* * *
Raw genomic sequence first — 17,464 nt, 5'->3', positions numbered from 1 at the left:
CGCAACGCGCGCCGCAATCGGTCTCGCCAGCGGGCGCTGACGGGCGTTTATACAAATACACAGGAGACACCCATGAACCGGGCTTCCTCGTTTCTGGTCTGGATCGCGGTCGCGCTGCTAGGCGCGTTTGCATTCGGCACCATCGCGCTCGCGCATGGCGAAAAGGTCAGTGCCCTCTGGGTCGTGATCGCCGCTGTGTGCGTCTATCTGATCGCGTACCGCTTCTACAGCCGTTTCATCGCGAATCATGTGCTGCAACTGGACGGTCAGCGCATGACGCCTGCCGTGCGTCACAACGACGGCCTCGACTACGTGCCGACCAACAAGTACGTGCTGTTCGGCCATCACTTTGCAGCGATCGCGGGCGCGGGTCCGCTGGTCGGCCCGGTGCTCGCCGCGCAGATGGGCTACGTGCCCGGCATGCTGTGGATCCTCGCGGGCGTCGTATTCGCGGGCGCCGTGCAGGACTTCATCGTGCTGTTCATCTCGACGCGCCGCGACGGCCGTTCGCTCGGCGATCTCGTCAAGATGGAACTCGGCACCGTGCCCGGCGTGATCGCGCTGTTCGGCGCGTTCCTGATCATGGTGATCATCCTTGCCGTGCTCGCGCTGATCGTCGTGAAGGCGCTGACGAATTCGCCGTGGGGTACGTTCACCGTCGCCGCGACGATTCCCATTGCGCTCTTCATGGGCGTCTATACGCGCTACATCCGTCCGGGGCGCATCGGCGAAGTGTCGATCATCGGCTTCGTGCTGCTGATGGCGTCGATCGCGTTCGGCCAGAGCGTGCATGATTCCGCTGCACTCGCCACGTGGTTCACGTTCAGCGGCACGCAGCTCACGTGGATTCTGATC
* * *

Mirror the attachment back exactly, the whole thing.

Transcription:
Raw genomic sequence first — 17,464 nt, 5'->3', positions numbered from 1 at the left:
CGCAACGCGCGCCGCAATCGGTCTCGCCAGCGGGCGCTGACGGGCGTTTATACAAATACACAGGAGACACCCATGAACCGGGCTTCCTCGTTTCTGGTCTGGATCGCGGTCGCGCTGCTAGGCGCGTTTGCATTCGGCACCATCGCGCTCGCGCATGGCGAAAAGGTCAGTGCCCTCTGGGTCGTGATCGCCGCTGTGTGCGTCTATCTGATCGCGTACCGCTTCTACAGCCGTTTCATCGCGAATCATGTGCTGCAACTGGACGGTCAGCGCATGACGCCTGCCGTGCGTCACAACGACGGCCTCGACTACGTGCCGACCAACAAGTACGTGCTGTTCGGCCATCACTTTGCAGCGATCGCGGGCGCGGGTCCGCTGGTCGGCCCGGTGCTCGCCGCGCAGATGGGCTACGTGCCCGGCATGCTGTGGATCCTCGCGGGCGTCGTATTCGCGGGCGCCGTGCAGGACTTCATCGTGCTGTTCATCTCGACGCGCCGCGACGGCCGTTCGCTCGGCGATCTCGTCAAGATGGAACTCGGCACCGTGCCCGGCGTGATCGCGCTGTTCGGCGCGTTCCTGATCATGGTGATCATCCTTGCCGTGCTCGCGCTGATCGTCGTGAAGGCGCTGACGAATTCGCCGTGGGGTACGTTCACCGTCGCCGCGACGATTCCCATTGCGCTCTTCATGGGCGTCTATACGCGCTACATCCGTCCGGGGCGCATCGGCGAAGTGTCGATCATCGGCTTCGTGCTGCTGATGGCGTCGATCGCGTTCGGCCAGAGCGTGCATGATTCCGCTGCACTCGCCACGTGGTTCACGTTCAGCGGCACGCAGCTCACGTGGATTCTGATC